The Navy announced a two-year rollout plan for putting the new Navy Working Uniform Type IIIs in every sailor’s seabag.
The transition goes into effect Oct. 1 and ends on the same date in 2019, when everyone in the service will be required to have the green uniform in their seabags — and the current “blueberries” will be no more.
The plan and details about the rollout were released by the Navy on Thursday in NavAdmin message 214/17.
For the next two years, sailors can wear either the Type IIIs or the Type Is — though it’s officially up to your commanding officer to decide. In addition, the Navy will in fiscal year 2018 initiate a two-year increase for enlisted uniform allowances to cover the costs of the new uniforms. As usual, officers will be required to foot the bill out of pocket.
Already, the uniform and its accessories are available for purchase at Navy Exchange Uniform Centers at Navy installations in Europe, Africa and Southwest Asia as well as Pearl Harbor, Hawaii. In the continental United States, the official rollout begins Oct. 1, yet the duds are already available at at the Newport, Rhode Island, Navy Exchange.
Next in line to get the new uniform on Oct. 1 will be new recruits at Recruit Training Command at Great Lakes and new officer accessions, also at Newport, according to the plan.
Also starting Oct. 1, the uniforms will be stocked in exchanges in Navy Region Southwest, meaning that San Diego will be the first fleet concentration area in the U.S. to go green.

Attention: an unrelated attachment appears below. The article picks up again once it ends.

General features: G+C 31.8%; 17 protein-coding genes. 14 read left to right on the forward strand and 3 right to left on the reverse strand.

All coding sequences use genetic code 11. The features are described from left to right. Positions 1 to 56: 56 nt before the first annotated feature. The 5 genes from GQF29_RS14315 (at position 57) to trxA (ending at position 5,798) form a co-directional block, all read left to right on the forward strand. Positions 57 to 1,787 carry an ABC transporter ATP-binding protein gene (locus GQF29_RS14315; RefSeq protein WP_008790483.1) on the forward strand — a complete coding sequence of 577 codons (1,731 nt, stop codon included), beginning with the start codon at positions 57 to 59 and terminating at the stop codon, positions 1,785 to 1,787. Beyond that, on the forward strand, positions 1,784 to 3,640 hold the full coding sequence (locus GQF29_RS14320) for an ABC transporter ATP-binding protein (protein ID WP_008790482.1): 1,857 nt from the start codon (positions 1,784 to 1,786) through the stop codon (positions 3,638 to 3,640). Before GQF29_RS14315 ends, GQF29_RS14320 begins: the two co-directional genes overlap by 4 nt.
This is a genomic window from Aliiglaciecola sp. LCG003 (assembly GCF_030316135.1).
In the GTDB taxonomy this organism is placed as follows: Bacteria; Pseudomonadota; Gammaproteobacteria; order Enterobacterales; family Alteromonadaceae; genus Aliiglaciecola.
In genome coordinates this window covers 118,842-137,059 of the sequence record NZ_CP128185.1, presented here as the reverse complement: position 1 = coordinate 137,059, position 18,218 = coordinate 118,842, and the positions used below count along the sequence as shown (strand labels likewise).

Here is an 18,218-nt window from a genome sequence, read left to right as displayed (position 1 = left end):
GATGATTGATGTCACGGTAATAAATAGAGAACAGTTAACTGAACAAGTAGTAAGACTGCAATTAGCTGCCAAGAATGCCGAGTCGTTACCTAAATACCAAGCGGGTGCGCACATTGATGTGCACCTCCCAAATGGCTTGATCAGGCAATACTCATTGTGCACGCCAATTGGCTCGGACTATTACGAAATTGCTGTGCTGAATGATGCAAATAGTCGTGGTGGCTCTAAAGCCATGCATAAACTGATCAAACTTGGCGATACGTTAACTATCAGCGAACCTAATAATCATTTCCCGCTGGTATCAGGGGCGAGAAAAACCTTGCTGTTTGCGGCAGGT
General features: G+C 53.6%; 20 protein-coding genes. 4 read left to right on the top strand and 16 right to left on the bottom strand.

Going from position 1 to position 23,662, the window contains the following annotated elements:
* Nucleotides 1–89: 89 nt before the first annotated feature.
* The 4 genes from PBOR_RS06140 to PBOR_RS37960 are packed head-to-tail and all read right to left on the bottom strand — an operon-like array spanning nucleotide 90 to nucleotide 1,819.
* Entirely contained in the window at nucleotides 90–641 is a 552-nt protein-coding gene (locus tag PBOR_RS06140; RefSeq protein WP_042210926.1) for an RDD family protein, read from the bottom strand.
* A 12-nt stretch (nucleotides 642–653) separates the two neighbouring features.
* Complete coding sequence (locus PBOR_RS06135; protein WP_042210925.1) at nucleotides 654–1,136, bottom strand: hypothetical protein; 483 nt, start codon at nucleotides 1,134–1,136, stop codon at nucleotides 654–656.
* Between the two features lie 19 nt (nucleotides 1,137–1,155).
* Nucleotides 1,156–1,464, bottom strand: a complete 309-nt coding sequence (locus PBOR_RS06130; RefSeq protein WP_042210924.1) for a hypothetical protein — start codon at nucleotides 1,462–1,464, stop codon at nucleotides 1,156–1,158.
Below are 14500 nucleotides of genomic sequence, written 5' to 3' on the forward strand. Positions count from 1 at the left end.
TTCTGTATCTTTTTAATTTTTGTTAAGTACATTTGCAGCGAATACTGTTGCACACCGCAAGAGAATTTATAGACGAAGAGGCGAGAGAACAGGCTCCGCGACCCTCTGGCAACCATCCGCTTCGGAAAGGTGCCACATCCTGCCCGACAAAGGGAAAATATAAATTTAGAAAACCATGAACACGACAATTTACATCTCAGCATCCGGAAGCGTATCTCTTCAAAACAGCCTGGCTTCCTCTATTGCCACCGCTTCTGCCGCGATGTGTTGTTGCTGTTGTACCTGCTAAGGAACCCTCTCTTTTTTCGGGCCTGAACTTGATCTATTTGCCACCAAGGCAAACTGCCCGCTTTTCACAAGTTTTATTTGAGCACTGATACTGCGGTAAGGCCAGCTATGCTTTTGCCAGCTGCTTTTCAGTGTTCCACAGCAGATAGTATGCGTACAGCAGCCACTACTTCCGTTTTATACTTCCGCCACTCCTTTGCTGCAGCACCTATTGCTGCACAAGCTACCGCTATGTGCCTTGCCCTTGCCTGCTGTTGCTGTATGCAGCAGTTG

“We always start our uniform rollouts at Great Lakes with our newest sailors and then gradually roll it out to the fleet,” said Capt. Janet Bristol, branch head of uniform policy for Chief of Naval Personnel in a recent interview with Navy Times.
“We’re optimistic about the production of the uniforms, so with this rollout plan, things could shift and the rollout plan could be accelerated as we move forward.”
Here’s the rest of the plan as it stands today:
- January 2018 - Navy Region Southeast
- July 2018 - Navy Region Mid-Atlantic and Naval District Washington Region
- January 2019 - Navy Region Japan and Guam
- March 2019 - Navy Region Northwest
- June 2019 - Navy Exchange uniform website and call center
- July 2019 - Other service exchange stores on Army and Air Force bases.
Navy officials announced the uniform shift in August 2016. Bristol said the reason it took a year to start the rollout was the Navy had to shift gears, ramping down production of the Type Is and increasing the numbers of Type IIIs.
The uniforms used different patterns and different fabric, so the change took time.
“Just in the last couple months, we sundowned production on the Type Is and now they’re no longer being produced,” Bristol said.
“All our uniforms and the fabrics that they’re made of are made in the United States, that’s the law — and in this country, we have a limited number of textile suppliers, so we knew it would take some time to ramp up production of the Type IIIs while we ramped down the Type Is,” she said. “But things are moving now and stocks at the Defense Logistics Agency are rising.”